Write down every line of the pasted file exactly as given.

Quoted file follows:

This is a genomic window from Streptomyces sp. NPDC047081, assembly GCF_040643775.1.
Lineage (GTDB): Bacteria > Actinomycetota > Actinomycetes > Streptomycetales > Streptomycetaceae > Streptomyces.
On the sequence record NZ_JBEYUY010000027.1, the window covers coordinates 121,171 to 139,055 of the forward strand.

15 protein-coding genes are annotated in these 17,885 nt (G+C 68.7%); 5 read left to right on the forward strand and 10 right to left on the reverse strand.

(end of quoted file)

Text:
This is a genomic window from Streptomyces sp. NPDC047081, assembly GCF_040643775.1.
Lineage (GTDB): Bacteria > Actinomycetota > Actinomycetes > Streptomycetales > Streptomycetaceae > Streptomyces.
On the sequence record NZ_JBEYUY010000027.1, the window covers coordinates 121,171 to 139,055 of the forward strand.

15 protein-coding genes are annotated in these 17,885 nt (G+C 68.7%); 5 read left to right on the forward strand and 10 right to left on the reverse strand.